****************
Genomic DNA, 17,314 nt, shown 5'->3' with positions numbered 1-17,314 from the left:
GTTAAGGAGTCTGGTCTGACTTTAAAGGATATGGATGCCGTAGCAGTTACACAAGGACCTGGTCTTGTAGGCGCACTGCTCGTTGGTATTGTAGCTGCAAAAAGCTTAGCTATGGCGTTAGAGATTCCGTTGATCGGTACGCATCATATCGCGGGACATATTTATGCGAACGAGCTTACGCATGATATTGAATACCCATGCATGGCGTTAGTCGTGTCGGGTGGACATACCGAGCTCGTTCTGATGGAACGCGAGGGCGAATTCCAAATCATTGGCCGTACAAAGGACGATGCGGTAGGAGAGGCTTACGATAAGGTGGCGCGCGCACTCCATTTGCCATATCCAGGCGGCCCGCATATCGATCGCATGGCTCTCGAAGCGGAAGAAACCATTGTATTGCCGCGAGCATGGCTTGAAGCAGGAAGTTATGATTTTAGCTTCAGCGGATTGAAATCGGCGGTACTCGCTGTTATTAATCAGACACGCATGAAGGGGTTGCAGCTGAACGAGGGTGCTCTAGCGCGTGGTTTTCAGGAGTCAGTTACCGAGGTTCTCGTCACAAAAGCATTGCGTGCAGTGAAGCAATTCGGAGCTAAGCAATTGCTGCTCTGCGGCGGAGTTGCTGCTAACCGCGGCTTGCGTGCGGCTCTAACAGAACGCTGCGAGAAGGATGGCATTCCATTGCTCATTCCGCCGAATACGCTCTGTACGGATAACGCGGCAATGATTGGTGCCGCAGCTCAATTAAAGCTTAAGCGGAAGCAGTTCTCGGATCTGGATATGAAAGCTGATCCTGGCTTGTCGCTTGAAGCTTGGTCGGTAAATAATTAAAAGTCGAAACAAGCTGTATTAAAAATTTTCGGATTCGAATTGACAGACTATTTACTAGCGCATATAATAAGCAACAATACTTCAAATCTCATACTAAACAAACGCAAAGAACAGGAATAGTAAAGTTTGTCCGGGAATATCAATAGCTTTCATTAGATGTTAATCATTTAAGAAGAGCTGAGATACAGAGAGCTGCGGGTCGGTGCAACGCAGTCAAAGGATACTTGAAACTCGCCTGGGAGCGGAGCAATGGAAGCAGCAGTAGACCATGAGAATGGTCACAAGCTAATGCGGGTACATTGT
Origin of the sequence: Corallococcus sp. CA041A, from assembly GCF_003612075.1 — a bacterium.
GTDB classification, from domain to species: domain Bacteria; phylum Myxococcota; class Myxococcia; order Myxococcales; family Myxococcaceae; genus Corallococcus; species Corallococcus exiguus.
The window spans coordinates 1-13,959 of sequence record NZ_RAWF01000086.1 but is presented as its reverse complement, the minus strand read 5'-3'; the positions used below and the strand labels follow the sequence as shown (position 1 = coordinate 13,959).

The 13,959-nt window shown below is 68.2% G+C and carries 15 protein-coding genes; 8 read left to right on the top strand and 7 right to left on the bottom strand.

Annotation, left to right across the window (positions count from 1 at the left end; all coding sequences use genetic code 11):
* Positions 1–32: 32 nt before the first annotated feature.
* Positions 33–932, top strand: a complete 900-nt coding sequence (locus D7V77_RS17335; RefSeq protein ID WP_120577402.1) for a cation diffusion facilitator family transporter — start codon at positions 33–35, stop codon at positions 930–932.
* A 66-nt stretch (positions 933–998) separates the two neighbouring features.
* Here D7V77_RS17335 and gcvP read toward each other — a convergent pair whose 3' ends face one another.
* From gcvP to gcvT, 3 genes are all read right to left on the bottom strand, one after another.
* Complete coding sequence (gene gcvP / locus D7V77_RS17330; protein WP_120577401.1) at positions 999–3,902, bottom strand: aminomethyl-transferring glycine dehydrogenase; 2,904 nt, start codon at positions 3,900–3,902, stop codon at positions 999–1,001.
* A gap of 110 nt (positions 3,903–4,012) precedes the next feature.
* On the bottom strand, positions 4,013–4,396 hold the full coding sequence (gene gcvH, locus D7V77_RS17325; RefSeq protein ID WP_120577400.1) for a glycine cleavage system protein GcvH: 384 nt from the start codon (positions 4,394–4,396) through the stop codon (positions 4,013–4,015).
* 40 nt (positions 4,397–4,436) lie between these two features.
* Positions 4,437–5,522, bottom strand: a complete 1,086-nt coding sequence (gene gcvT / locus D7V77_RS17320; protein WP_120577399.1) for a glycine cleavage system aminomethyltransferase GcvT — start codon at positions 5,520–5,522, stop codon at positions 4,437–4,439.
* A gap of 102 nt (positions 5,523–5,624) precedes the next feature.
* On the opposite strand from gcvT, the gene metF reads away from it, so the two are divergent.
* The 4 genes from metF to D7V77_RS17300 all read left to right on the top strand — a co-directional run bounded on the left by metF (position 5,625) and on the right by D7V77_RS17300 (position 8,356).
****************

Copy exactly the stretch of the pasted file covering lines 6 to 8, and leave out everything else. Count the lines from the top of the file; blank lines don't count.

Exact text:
The 13,959-nt window shown below is 68.2% G+C and carries 15 protein-coding genes; 8 read left to right on the top strand and 7 right to left on the bottom strand.

Annotation, left to right across the window (positions count from 1 at the left end; all coding sequences use genetic code 11):
* Positions 1–32: 32 nt before the first annotated feature.